Perhaps that title doesn't sound like high praise, but playing games on your smartwatch is a generally distasteful business. I don't know that watch gaming is ever going to be a great experience, but Tales of Pocoro isn't bad. I've played it for a solid 10 minutes and I haven't grimaced with pain. I suppose that kind of makes it the best game for your Android Wear watch.
It's pretty impressive how quickly LEGO has transitioned from a conventional toy (sorry, versatile interlocking brick system) manufacturer into a media powerhouse, with entries touching every part of pop culture. Their latest game for Android is actually a port of an existing browser game, made using the ubiquitous Unity engine. LEGO Creator Islands lets players log into their LEGO ID account to continue play across the web and Android platforms, or just go it alone on mobile.
The Humble Bundle for PC and Mobile 11 was already a good deal with 10 total games if you paid $11 or more, but the deal is getting even good-er now that three more games have been added. The new arrivals are Quest of Dungeons, Don't Move, and Space Chem. If you already bought the bundle, check your download link. The new titles should already be there. As for everyone else, we have some codes to give away.
The king of kook, the duke of deranged, the national champion of nonsensical, Goat Simulator is simultaneously a free-roaming absurdity of a game and a conceptual rebuke of the Boring Stuff Simulator 2014 genre.
There are very specific applications and implementations that make sense on Google's smartwatch platform. Minecraft isn't one of them. Even so, the first batch of Android Wear devices have at least as much processing power and memory as some of the older or cheaper smartphones, so it was only a matter of time before someone tried something like this. That someone is YouTube user and Galaxy Gear owner Corbin Davenport.
Corbin says that he didn't do anything special to get Minecraft: Pocket Edition running on his Gear Live, just manually installed it (I'm assuming he used the standard ADB commands).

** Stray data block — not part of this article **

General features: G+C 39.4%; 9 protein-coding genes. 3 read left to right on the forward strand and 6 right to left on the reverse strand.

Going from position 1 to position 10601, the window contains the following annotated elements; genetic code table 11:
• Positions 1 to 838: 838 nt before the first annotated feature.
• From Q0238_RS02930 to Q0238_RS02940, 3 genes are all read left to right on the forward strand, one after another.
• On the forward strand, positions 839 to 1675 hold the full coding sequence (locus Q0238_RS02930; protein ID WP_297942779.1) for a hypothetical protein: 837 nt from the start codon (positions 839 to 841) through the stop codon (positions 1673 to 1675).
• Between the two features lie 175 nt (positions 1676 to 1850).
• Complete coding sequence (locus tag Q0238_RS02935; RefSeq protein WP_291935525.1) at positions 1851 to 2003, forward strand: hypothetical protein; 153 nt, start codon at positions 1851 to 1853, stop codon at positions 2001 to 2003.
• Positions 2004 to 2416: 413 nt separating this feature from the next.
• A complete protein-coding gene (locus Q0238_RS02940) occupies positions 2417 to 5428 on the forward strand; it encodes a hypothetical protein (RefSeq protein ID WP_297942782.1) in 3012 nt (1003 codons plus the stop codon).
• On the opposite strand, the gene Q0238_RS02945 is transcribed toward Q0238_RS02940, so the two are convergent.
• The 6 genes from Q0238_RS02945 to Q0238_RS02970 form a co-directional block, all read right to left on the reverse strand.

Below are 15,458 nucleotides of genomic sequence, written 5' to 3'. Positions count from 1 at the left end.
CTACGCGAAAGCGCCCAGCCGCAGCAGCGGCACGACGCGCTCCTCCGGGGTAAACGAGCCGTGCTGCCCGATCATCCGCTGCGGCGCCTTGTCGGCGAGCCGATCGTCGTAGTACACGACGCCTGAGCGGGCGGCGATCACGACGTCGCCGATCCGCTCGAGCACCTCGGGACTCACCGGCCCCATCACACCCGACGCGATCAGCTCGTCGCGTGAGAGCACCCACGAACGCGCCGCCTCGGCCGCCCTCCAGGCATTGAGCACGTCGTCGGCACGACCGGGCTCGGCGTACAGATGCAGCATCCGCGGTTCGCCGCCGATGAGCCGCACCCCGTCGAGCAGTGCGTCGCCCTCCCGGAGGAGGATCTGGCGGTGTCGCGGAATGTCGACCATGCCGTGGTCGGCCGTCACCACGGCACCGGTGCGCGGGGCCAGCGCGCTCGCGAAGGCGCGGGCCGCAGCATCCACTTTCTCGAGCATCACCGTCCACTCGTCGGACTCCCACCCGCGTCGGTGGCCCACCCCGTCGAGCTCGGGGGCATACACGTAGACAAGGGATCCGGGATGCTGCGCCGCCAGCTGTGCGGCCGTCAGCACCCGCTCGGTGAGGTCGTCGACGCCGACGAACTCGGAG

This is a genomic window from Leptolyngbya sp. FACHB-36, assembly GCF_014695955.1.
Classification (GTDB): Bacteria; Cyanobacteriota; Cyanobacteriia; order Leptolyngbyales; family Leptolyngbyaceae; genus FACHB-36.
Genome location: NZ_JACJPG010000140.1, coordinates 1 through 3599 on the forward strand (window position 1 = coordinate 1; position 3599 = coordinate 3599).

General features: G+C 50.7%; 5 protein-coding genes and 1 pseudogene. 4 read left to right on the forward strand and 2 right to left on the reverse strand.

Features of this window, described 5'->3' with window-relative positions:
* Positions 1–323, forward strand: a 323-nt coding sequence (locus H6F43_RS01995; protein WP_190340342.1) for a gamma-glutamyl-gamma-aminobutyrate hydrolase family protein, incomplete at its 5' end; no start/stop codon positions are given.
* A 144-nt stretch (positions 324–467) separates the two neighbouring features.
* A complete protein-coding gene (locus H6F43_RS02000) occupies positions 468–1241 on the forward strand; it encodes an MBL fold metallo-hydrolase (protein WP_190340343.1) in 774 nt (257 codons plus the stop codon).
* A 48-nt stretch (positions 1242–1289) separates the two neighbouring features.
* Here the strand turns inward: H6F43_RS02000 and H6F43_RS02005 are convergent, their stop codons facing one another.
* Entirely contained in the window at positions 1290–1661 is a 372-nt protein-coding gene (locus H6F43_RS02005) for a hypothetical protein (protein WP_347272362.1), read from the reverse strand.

Welcome to the latest entry in our Bonus Round series, wherein we tell you all about the new Android games of the day that we couldn't get to during our regular news rounds. Consider this a quick update for the dedicated gamers who can't wait for our bi-weekly roundups, and don't want to wade through a whole day's worth of news just to get their pixelated fix. Today we've got an indie tactical RPG, a pair of puzzlers, and two collections of Tin Man game books.
Intel's Dev Story/*HACK THE CODE*/ has a name not even a mother could love, as it's formatted in a way that seems likely to scare off anyone but .hack fans. But inside this app is an amusing mini-game collection that may actually be worth your time. Think of it as an eclectic WarioWare-style mix of short challenges that bear little resemblance to one another, each one the creation of a game developer who's out to prove to the world that they are awesome.
The Fire Phone is reportedly selling very poorly, but surely this will get things back on track. Amazon has released two new games (sort of) that include support for Dynamic Perspective on the Fire Phone. They're both free... if only you had a Fire Phone.
Sit down, Son. Let's have a talk. Your mother tells me you've been asking lots of questions about where babies come from. See, here's the—uh—here's how it works. When a man and a woman decide they're ready to have a kid, well, one has a penis, while the other has a vagina. When you put the two together, a bunch of little semen run from one and into the other. They then race to see which one will actually get to turn into a kid some day.
Getting tired of easy mobile games? Think you can handle swinging between soaring victory and crushing defeat? Then perhaps you are ready to experience Cardinal Quest 2, the newest Roguelike RPG to hit the Play Store. Take control of one of six different characters and see how far you can make it before dying a horrible death.
Roguelike games are characterized by turn-based combat, simple graphics, randomly generated levels, and permanent death.